Federal politicians are faced with the country’s legacy of residential schools as July 1 approaches, with the Conservative leader railing against calls to cancel Canada Day, while Liberal ministers and the NDP leader say it should be a time of reflection.
Leader Erin O’Toole saysConservatives are committed to a renewed nation-to-nation relationship with Indigenous Peoples, but stands firm against so-called activist efforts to “cancel” Canada, particularly on the national holiday.
O’Toole offered his insights on the moment the country finds itself in to members of his caucus and staff gathered in Ottawa before the House of Commons breaks for summer.
He called the discovery in British Columbia of what are believed to be the remains of 215 Indigenous children from a former residential school “a necessary awakening for our country.”
O’Toole pledged that a government led by him would be dedicated to a renewed relationship with Indigenous Peoples, as speculation swirls that the minority Parliament may be headed toward an election.
The Conservative leader said the road to repairing the country’s relationship with Indigenous Peoples and better equalitydoesn’t involve attempts to destroy Canada.
“I’m concerned that injustices in our past, or in our present, are too often seized upon by a small group of activist voices who use it to attack the very idea of Canada itself,” he said.
Standing up to cancel culture and the “radical left” was part of the platform O’Toole ran on to win the party’s leadership last summer, where he billed himself as the “true blue” candidate to the Conservative faithful.
He’s also been trying to modernize some of the party’s positions and broaden its support base to include more people, including those who are Indigenous.
Like other federal party leaders, O’Toole has in recent weeks had to respond to the discovery of the unmarked burial site in late May and renewed demandsfor the government to make better progress on calls to action from the Truth and Reconciliation Commission.
Canada Day, known for its fireworks, festivities and flapping Canadian flags, has in recent years become viewed with apprehension in some quarters, as more people reckon with the country’s colonial past and the harm it caused Indigenous communities.
The focus on unmarked burial sites at residential schools has pushed those feelings further. Where before some called for Canada Day celebrations to be boycotted, some organizers decided it was best to cancel.
St. Albert, a city northwest of Edmonton, said it wouldn’t have a Canada Day fireworks show because it was to be held on the site of a former residential school.
City councillors in Victoria also announced it would forgo its holiday broadcast to instead host another event later in the summer, where people could reflect on what it means to be Canadian.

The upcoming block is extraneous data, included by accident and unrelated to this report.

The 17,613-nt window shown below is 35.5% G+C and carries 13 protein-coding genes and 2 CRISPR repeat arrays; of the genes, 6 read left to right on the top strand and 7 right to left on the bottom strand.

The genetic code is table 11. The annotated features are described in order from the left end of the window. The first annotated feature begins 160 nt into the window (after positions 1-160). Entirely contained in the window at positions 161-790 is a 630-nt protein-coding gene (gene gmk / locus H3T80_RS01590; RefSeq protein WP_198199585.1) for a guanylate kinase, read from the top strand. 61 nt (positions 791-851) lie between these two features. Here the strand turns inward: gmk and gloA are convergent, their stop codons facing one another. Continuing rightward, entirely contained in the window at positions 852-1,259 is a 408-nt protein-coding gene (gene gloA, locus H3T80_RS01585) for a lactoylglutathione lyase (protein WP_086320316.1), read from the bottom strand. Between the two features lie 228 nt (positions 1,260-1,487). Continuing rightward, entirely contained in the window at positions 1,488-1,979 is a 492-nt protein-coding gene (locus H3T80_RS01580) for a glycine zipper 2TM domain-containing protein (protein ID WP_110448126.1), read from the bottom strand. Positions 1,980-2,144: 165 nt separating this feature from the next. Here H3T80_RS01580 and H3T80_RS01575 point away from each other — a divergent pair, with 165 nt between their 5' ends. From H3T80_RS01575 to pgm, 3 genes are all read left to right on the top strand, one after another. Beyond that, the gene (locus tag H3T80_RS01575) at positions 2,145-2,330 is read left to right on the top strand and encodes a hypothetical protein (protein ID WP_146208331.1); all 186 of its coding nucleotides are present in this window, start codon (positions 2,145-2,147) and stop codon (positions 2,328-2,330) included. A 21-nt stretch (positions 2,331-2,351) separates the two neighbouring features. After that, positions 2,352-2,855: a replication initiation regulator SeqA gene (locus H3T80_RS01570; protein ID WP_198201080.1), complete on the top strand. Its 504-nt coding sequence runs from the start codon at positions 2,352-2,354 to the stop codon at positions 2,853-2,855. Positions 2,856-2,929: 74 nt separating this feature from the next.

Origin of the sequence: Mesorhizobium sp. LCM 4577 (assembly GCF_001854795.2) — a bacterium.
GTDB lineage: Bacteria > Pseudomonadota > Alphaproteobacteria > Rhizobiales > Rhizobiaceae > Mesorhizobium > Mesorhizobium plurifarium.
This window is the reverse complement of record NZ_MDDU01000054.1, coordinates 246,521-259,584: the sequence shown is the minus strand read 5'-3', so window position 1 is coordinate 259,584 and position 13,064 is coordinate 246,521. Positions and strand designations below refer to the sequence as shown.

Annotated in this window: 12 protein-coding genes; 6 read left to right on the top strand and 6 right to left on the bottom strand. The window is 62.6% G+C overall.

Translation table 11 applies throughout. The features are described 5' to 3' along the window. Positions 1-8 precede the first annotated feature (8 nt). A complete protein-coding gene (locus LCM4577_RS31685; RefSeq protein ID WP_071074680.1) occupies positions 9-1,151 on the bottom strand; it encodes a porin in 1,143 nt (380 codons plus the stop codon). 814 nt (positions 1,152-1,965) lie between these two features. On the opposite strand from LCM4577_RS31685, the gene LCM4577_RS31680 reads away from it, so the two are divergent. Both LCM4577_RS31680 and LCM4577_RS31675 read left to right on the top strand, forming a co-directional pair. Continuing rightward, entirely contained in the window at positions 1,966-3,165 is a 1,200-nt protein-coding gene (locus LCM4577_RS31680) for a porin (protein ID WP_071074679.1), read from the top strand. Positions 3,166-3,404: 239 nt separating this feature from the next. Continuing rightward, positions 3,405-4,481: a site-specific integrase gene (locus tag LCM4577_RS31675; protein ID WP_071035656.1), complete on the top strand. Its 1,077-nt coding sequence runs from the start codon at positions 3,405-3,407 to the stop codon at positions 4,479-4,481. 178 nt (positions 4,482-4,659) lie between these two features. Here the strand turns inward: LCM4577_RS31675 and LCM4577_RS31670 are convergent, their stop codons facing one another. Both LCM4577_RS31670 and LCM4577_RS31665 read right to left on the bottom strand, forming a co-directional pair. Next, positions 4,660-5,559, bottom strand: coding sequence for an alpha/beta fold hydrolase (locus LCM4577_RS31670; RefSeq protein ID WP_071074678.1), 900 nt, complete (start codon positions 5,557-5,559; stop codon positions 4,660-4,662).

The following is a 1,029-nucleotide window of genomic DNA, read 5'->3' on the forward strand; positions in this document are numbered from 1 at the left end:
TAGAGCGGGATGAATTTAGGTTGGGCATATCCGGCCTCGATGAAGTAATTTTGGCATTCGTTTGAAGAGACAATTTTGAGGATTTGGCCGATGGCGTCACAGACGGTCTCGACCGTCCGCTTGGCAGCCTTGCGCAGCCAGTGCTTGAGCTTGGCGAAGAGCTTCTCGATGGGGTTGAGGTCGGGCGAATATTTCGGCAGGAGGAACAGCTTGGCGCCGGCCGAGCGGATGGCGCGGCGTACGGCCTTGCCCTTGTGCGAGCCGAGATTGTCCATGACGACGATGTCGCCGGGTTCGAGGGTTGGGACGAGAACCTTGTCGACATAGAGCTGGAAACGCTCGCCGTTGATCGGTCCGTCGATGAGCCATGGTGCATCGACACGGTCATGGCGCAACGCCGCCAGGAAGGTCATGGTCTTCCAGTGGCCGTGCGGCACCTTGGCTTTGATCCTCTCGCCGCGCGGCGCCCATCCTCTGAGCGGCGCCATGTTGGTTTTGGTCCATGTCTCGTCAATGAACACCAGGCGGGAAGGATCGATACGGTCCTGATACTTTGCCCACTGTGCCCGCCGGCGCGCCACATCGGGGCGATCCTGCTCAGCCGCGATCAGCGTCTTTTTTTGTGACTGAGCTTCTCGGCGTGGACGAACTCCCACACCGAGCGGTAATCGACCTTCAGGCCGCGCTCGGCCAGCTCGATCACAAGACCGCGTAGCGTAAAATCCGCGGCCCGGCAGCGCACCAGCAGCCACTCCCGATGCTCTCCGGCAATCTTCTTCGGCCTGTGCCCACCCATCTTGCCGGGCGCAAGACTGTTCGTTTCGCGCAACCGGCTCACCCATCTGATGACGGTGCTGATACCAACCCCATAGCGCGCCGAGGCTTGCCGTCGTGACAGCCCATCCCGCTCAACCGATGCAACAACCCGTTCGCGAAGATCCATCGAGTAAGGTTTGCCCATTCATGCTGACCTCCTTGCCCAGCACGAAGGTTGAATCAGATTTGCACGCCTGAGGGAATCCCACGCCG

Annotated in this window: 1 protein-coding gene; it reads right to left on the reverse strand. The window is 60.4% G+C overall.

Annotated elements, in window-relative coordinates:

At a press conference Wednesday, federal Indigenous Services Minister Marc Miller says he himself has mixed feelings about Canada Day.He drew on his own experience being from Quebec to say he knows the national holiday can be controversial, and is not universally celebrated.
For himself, he said, it’s a time of reflection and a chance to look at “what we are as a country.”
“The flags are still lowered to continue to commemorate the children that were stolen from their communities and taken to residential schools. Those wounds are still very much open in Indigenous communities,” Miller said.
Appearing virtually alongside Miller was Crown-Indigenous Relations Minister Carolyn Bennett, who agreed the holiday should be used to think about Canada’s ugly past.
She said the summer itself will be a time for people to wrestle with the country’s racist wrongdoings, as Canada prepares to mark its first statutory holiday remembering the legacy of residential schools on September 30.
“On Canada Day I will be wearing an orange shirt,” said Bennett.
New Democratic Party Leader Jagmeet Singh says people are looking at Canada Day differently this year.
“It does us a disservice when we ignore the injustice, we ignore the bad parts of our history and the ongoing legacy and the impact of those horrible things that have happened and continue to happen,” he said.
O’Toole, for his part, spoke out against calls from some to cancel Canada Day celebrations and singled out the actions of activists and those “always seeing the bad and never the good.”
“As someone who served Canada and will soon ask for the trust to lead this country, I can’t stay silent when people want to cancel Canada Day.”
O’Toole, who served in the military for 12 years, says he’s proud to be a Canadian, as are millions of others.He suggested that collectively, people use the pain felt from where Canada has failed in the past to build a better home.
“We are not a perfect country. No country is. There is not a place on this planet whose history can withstand close scrutiny.”
—Stephanie Taylor, The Canadian Press